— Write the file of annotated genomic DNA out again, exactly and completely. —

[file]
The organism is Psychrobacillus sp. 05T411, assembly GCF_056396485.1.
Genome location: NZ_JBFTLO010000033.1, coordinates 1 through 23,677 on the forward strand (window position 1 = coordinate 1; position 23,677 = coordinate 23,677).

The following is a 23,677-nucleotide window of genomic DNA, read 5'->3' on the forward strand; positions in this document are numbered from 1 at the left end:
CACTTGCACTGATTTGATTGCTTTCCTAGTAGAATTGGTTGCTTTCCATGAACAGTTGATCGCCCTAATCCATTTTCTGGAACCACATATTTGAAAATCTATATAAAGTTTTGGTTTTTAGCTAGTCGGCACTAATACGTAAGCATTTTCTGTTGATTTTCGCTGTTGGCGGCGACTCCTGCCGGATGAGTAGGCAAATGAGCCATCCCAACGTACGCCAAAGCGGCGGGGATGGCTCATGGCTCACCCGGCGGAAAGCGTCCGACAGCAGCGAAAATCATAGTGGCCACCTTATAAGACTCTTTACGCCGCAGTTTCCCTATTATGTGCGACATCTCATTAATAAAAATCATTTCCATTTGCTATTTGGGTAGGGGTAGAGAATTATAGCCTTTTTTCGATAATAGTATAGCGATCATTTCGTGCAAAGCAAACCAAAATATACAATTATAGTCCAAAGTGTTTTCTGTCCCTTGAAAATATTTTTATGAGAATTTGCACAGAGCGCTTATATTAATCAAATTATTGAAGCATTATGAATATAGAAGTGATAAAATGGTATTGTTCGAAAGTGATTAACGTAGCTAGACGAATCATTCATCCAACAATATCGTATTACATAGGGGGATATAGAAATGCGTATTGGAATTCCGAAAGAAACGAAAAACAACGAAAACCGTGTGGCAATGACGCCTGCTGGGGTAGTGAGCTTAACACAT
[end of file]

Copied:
The organism is Psychrobacillus sp. 05T411, assembly GCF_056396485.1.
Genome location: NZ_JBFTLO010000033.1, coordinates 1 through 23,677 on the forward strand (window position 1 = coordinate 1; position 23,677 = coordinate 23,677).

The following is a 23,677-nucleotide window of genomic DNA, read 5'->3' on the forward strand; positions in this document are numbered from 1 at the left end:
CACTTGCACTGATTTGATTGCTTTCCTAGTAGAATTGGTTGCTTTCCATGAACAGTTGATCGCCCTAATCCATTTTCTGGAACCACATATTTGAAAATCTATATAAAGTTTTGGTTTTTAGCTAGTCGGCACTAATACGTAAGCATTTTCTGTTGATTTTCGCTGTTGGCGGCGACTCCTGCCGGATGAGTAGGCAAATGAGCCATCCCAACGTACGCCAAAGCGGCGGGGATGGCTCATGGCTCACCCGGCGGAAAGCGTCCGACAGCAGCGAAAATCATAGTGGCCACCTTATAAGACTCTTTACGCCGCAGTTTCCCTATTATGTGCGACATCTCATTAATAAAAATCATTTCCATTTGCTATTTGGGTAGGGGTAGAGAATTATAGCCTTTTTTCGATAATAGTATAGCGATCATTTCGTGCAAAGCAAACCAAAATATACAATTATAGTCCAAAGTGTTTTCTGTCCCTTGAAAATATTTTTATGAGAATTTGCACAGAGCGCTTATATTAATCAAATTATTGAAGCATTATGAATATAGAAGTGATAAAATGGTATTGTTCGAAAGTGATTAACGTAGCTAGACGAATCATTCATCCAACAATATCGTATTACATAGGGGGATATAGAAATGCGTATTGGAATTCCGAAAGAAACGAAAAACAACGAAAACCGTGTGGCAATGACGCCTGCTGGGGTAGTGAGCTTAACACAT